Childhood Cancer Awareness Month: A Colorado family’s cancer journey | Health

On the morning of Halloween 2020, 4-year-old Piper Lardes was beaming. It was her favorite holiday, and her long-planned witch costume, complete with green face paint and plastic fingers, was waiting for her at home. The only thing standing between Piper and a day of trick-or-treating was a quick doctor’s appointment. At least that’s what she thought.

However, Piper would not come home from the hospital that day. Or the day after. Instead, the doctor’s appointment brought news that would change Piper and her family’s lives forever. That day Piper was diagnosed with cancer.

“We’ll never forget that moment,” said Bailey Lardes, Piper’s mother. “You can never imagine that this will be your path. It’s the worst-case scenario. You think, that can’t be what’s happening to our kid.”

In honor of Childhood Cancer Awareness Month, the Lardes family has decided to share Piper’s cancer journey with The Denver Gazette to raise awareness and promote funding and research into childhood cancer.

About two months before Piper’s diagnosis, she developed pain in her right arm. She would wake up in the middle of the night screaming in pain, although X-rays and blood tests couldn’t find anything wrong. Some doctors suggested it was growing pains or nightmares, but after Piper’s arm began to twitch and lose function, a doctor discovered a mass in her neck.

Photo courtesy of the Lardes family.

The MRI piper received on Halloween confirmed that the mass was a golf ball-sized tumor that pressed into her spinal cord, causing the arm pain. Later, the cancer was identified as advanced Ewing sarcoma, an extremely rare cancer that usually occurs in and around the bones.

Piper was immediately admitted to the hospital where she stayed for the next 10 days. During this time, she lost function in both arms, underwent numerous tests, and was put under anesthesia three times in 48 hours. All the while, Piper’s parents and healthcare team worked to choose a treatment plan for the cancer.

“It was a complete whirlwind,” said Doug Lardes, Piper’s father. “It took quite a few days to even fathom that it was happening. You just go through the motions and do everything you can and go by sheer instinct.”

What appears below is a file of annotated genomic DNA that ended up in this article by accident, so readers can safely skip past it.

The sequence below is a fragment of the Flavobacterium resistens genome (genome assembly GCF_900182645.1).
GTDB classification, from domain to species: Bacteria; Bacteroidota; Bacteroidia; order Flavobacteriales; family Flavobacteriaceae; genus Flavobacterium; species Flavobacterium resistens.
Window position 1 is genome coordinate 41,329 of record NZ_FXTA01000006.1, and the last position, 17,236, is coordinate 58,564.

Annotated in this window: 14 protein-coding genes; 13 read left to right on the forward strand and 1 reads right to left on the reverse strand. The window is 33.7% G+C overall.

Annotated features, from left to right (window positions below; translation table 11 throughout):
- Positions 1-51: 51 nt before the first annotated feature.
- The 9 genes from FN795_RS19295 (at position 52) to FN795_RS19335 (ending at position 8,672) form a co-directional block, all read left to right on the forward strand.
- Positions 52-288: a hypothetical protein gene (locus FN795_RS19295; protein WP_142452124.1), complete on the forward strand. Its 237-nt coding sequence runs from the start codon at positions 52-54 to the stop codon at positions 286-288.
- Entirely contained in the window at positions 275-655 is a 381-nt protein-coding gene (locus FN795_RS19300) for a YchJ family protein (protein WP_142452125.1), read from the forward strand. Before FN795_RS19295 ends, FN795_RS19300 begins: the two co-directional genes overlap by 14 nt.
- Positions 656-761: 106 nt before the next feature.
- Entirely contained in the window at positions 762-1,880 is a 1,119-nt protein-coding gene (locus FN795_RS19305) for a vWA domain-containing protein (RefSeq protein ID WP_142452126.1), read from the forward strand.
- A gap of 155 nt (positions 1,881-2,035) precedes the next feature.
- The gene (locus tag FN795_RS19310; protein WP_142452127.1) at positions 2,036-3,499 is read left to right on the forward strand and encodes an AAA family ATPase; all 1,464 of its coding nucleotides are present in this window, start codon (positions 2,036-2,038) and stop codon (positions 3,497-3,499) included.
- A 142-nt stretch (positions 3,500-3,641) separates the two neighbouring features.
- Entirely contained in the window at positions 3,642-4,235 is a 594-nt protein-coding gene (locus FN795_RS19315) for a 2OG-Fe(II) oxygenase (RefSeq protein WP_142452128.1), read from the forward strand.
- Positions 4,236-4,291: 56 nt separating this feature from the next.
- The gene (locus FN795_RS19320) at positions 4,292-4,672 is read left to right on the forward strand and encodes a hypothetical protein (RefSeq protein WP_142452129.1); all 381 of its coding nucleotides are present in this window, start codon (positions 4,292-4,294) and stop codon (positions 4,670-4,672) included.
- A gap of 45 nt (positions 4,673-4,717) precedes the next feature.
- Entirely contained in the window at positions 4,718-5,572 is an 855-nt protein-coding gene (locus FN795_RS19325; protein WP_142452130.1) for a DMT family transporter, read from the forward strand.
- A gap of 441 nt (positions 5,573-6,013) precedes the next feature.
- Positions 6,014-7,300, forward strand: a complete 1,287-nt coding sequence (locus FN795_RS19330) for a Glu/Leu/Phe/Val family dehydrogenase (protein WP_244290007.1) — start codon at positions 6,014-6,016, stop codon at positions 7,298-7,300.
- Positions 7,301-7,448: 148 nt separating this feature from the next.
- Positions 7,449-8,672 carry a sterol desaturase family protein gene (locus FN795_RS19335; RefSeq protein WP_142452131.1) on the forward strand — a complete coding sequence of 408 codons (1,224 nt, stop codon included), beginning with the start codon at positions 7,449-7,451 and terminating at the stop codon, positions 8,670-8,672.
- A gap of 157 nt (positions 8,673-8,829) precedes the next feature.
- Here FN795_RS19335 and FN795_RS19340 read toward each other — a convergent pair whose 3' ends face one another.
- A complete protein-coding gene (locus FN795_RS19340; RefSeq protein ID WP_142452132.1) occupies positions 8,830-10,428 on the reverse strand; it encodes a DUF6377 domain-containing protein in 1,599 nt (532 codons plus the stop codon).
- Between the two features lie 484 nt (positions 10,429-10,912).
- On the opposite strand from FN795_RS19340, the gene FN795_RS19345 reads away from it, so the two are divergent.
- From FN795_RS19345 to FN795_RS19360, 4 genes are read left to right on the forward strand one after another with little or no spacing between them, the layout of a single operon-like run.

Doug, Bailey and the healthcare team decided on 14 twice-weekly chemotherapy treatments, a combination of five different drugs and 31 days of radiation. For the next eight months, Piper and her parents spent most of their days in the hospital, whether it was getting treatment, checking lab results, or going to the emergency room every time Piper developed a fever.

Piper’s long blond hair soon fell out, as did her eyebrows and eyelashes. Her small body accumulated scars from treatments and she developed a fear of stickers and band-aids because they reminded her of the sticker on her gate that hurt when doctors took it off.

Photo courtesy of the Lardes family.

To get through this, Piper took it upon himself to find out as much as possible about what was going on with her. She would ask for the name and title of every person in her hospital room, as well as what each drug used on her was and what it was doing.

One night, as Piper and Doug went to the emergency room, a nurse asked Doug what medication the emergency room had given Piper during her last visit. After Doug responded, “It started with a ‘c,'” Piper confidently exclaimed, “Cefepime.”

“Funny enough, before all this, when Piper was 2 years old, she wanted to be a doctor,” Bailey said. Now she wants to be a cancer doctor. She says, ‘Well, I have to learn all this before I become a doctor.’”